To be clear, she's trying to relieve East New Orleans of "neglect" by putting a Christmas parade on Crowder Boulevard. And that's fine and all. I especially like the non-traditional Santa there on the poster.Nguyen, who said she understands the concern about the donation, considers the $1,500 contribution is a relatively small donation.“If it was like a $20,000 question," Nguyen said she would understand the concern. "We’re talking about $1,500 to help boost a district that’s been neglected, and they are a company in the city” that supports those goals."We were going to do this ourselves in my office with our team and we realized there was no way we could pull this parade off and deal with constituent services,” she said.
So you can see why it's a dicey matter to have Entergy underwriting the Cyndi presents Cyndi parade. Especially, as Kevin Litten points out in that NOLA.com article given the Lens's prior reporting on Entergy's relationship with Nguyen's non-profit.
Vietnamese Initiatives in Economic Training, or VIET, the nonprofit group Nguyen founded and ran, received more than $6,000 in grants and payments from Entergy as part of the company's campaign to get the plant approved.I went ahead and quoted the whole bit about LaToya's friends also being on the take from Entergy just for kicks. But, really, the broader context is worse than that. As the Lens has continued to report this week and previously, the whole of the New Orleans non-profit universe is really a network of bribes and kickbacks from which Entergy is not shy about calling in favors.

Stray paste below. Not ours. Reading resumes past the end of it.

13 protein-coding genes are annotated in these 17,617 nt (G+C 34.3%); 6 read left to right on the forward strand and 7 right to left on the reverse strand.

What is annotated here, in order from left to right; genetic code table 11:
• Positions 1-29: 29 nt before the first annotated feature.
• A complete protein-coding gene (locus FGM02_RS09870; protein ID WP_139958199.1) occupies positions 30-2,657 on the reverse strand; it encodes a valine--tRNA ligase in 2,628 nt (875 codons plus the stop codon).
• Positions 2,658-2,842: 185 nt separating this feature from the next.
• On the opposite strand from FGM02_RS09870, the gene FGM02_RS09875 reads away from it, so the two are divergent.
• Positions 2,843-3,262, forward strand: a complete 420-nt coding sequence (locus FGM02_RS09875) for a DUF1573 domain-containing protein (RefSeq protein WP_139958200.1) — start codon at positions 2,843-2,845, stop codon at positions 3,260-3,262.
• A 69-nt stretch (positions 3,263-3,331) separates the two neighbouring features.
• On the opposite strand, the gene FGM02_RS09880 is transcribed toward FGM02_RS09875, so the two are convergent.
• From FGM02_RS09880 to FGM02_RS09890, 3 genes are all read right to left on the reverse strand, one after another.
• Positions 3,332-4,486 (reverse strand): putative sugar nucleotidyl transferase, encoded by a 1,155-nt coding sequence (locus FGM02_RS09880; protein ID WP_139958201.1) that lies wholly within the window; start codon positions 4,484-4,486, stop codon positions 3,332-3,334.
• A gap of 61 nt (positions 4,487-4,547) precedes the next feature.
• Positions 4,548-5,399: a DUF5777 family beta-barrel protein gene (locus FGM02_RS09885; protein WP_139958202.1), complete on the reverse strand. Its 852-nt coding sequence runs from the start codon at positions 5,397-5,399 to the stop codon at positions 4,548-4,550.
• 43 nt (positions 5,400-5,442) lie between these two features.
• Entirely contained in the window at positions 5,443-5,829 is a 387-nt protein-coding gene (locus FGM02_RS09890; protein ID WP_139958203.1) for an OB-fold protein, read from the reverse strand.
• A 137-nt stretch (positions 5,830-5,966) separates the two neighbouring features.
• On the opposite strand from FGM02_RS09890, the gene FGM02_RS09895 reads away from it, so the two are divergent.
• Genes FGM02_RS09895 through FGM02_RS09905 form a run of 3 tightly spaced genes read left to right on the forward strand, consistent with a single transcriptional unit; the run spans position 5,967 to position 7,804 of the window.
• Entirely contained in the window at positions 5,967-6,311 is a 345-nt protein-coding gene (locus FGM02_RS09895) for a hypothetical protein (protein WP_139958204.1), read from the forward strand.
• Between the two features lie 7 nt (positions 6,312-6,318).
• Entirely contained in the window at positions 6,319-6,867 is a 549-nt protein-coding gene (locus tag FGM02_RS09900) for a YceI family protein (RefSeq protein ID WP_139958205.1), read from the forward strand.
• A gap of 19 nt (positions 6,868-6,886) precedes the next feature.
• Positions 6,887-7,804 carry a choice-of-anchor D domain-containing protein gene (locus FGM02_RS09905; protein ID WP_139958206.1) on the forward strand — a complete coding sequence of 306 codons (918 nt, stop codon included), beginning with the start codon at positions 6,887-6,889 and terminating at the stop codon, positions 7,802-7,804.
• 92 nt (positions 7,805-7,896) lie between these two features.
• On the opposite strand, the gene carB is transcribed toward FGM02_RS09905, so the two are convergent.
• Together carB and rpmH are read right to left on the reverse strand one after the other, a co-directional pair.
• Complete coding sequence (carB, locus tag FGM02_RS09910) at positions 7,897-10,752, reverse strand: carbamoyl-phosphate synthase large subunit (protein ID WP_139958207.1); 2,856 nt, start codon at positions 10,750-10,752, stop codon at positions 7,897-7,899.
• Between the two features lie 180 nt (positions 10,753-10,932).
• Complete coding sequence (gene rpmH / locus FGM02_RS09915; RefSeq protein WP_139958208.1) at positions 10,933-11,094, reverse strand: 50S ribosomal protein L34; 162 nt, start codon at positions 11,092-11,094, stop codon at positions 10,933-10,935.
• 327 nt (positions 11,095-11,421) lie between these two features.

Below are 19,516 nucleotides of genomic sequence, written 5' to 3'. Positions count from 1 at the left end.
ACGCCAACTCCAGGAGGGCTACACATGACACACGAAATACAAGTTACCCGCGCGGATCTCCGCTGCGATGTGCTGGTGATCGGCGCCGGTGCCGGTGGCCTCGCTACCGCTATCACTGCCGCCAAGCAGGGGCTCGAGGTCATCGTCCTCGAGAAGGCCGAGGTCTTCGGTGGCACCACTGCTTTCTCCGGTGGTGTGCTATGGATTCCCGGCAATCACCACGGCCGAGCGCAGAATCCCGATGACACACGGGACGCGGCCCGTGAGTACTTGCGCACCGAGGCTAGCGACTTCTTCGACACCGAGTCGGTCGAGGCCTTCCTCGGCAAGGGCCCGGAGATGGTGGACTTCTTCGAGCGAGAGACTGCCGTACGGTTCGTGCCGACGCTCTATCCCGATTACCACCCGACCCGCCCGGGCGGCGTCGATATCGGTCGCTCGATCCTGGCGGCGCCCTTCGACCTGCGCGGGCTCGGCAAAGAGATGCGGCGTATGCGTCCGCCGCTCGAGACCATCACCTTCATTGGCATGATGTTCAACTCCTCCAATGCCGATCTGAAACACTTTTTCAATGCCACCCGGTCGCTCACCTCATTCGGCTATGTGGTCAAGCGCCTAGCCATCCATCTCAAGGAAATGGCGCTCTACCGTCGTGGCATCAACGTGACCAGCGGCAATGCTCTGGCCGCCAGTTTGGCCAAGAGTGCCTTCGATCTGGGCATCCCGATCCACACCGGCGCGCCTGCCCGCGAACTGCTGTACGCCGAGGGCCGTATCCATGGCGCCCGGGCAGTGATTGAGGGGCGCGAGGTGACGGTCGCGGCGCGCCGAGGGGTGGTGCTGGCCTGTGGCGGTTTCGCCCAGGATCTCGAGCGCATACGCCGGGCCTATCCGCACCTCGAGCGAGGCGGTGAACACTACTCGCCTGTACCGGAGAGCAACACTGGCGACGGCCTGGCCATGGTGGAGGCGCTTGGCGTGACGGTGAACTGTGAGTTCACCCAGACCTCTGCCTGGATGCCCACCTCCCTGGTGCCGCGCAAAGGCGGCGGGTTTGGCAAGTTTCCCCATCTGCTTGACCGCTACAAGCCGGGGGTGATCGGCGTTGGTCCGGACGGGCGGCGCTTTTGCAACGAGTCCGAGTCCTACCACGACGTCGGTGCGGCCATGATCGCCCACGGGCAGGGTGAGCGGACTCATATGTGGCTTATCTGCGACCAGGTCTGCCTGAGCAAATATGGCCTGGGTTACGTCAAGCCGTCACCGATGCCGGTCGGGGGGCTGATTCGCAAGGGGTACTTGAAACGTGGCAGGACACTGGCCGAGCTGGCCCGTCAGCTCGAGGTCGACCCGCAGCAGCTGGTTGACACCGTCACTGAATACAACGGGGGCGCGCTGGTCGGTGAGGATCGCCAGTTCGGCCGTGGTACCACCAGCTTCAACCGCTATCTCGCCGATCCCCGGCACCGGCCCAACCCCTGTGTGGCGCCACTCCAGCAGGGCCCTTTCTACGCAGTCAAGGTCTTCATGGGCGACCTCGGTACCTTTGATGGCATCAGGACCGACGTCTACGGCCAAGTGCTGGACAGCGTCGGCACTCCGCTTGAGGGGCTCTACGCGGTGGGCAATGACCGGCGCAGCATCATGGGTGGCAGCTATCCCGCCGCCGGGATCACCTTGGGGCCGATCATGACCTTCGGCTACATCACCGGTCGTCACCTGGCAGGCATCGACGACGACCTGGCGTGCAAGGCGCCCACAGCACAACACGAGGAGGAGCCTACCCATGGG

Nguyen wasn’t the only politically connected person involved in Entergy’s $530,000 public-relations campaign. Two top officials in LaToya Cantrell’s mayoral campaign were also on Entergy’s payroll.
Bill Rouselle was Cantrell’s chief strategist. Bob Tucker was her campaign chairman and served on her mayoral transition team.
Their companies billed Entergy tens of thousands of dollars to bolster public support for the plant.
According to invoices submitted to the city council as part of its investigation, Entergy paid Tucker’s company Green Pastures Unlimited $95,240 for strategic messaging from 2017 to 2018.
Rouselle’s public relations firm Bright Moments received $336,583 from 2016 to 2018. At least $166,800 of that represented hours billed by another public relations firm, The Ehrhardt Group, which was a subcontractor.
To avoid a $5 million fine from the city, Entergy New Orleans is recycling a tactic they used in the campaign that led to the potential sanction: leveraging their donations to lobby the City Council.So maybe Nguyen is just the one haggling over the price, but she's far from the only person or entity for sale around here.
Communications obtained by The Lens show that in response to the possible fine — over the use of paid actors who appeared at public meetings to support a proposed power plant — several beneficiaries of Entergy’s charitable giving sent letters supporting the company to New Orleans City Council members. At least two of the authors were directly asked to write the letters by an Entergy employee who oversees the company’s charitable giving.